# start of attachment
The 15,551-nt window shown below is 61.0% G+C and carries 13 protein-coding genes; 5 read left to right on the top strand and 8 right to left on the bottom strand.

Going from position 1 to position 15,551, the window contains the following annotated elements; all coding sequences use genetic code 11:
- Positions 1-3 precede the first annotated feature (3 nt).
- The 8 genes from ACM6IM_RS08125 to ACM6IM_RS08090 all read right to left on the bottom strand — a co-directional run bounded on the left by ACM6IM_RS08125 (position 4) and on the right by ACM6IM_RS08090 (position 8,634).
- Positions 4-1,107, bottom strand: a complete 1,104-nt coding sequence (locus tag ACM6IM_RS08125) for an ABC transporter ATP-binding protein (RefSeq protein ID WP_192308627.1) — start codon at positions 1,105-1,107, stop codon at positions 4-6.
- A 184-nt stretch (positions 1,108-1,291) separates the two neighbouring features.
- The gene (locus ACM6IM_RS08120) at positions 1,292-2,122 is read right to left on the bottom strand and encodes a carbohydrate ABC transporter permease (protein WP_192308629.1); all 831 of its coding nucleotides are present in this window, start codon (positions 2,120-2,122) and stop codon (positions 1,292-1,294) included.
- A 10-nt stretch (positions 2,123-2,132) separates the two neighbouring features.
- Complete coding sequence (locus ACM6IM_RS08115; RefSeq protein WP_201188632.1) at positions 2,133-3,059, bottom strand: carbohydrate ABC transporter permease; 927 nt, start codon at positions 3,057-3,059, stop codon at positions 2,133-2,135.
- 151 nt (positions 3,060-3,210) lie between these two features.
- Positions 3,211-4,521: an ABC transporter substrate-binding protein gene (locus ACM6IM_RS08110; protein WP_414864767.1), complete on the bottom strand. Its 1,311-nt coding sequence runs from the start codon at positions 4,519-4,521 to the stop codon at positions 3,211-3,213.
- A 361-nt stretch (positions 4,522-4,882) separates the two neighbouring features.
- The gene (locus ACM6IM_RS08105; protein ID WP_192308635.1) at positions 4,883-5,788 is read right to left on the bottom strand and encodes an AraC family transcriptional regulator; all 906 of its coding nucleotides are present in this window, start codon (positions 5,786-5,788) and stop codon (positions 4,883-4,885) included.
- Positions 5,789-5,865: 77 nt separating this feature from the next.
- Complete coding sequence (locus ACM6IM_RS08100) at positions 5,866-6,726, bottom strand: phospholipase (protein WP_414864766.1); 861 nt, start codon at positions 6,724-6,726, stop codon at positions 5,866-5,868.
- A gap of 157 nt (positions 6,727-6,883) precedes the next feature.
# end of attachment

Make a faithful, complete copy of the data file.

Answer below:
The 15,551-nt window shown below is 61.0% G+C and carries 13 protein-coding genes; 5 read left to right on the top strand and 8 right to left on the bottom strand.

Going from position 1 to position 15,551, the window contains the following annotated elements; all coding sequences use genetic code 11:
- Positions 1-3 precede the first annotated feature (3 nt).
- The 8 genes from ACM6IM_RS08125 to ACM6IM_RS08090 all read right to left on the bottom strand — a co-directional run bounded on the left by ACM6IM_RS08125 (position 4) and on the right by ACM6IM_RS08090 (position 8,634).
- Positions 4-1,107, bottom strand: a complete 1,104-nt coding sequence (locus tag ACM6IM_RS08125) for an ABC transporter ATP-binding protein (RefSeq protein ID WP_192308627.1) — start codon at positions 1,105-1,107, stop codon at positions 4-6.
- A 184-nt stretch (positions 1,108-1,291) separates the two neighbouring features.
- The gene (locus ACM6IM_RS08120) at positions 1,292-2,122 is read right to left on the bottom strand and encodes a carbohydrate ABC transporter permease (protein WP_192308629.1); all 831 of its coding nucleotides are present in this window, start codon (positions 2,120-2,122) and stop codon (positions 1,292-1,294) included.
- A 10-nt stretch (positions 2,123-2,132) separates the two neighbouring features.
- Complete coding sequence (locus ACM6IM_RS08115; RefSeq protein WP_201188632.1) at positions 2,133-3,059, bottom strand: carbohydrate ABC transporter permease; 927 nt, start codon at positions 3,057-3,059, stop codon at positions 2,133-2,135.
- 151 nt (positions 3,060-3,210) lie between these two features.
- Positions 3,211-4,521: an ABC transporter substrate-binding protein gene (locus ACM6IM_RS08110; protein WP_414864767.1), complete on the bottom strand. Its 1,311-nt coding sequence runs from the start codon at positions 4,519-4,521 to the stop codon at positions 3,211-3,213.
- A 361-nt stretch (positions 4,522-4,882) separates the two neighbouring features.
- The gene (locus ACM6IM_RS08105; protein ID WP_192308635.1) at positions 4,883-5,788 is read right to left on the bottom strand and encodes an AraC family transcriptional regulator; all 906 of its coding nucleotides are present in this window, start codon (positions 5,786-5,788) and stop codon (positions 4,883-4,885) included.
- Positions 5,789-5,865: 77 nt separating this feature from the next.
- Complete coding sequence (locus ACM6IM_RS08100) at positions 5,866-6,726, bottom strand: phospholipase (protein WP_414864766.1); 861 nt, start codon at positions 6,724-6,726, stop codon at positions 5,866-5,868.
- A gap of 157 nt (positions 6,727-6,883) precedes the next feature.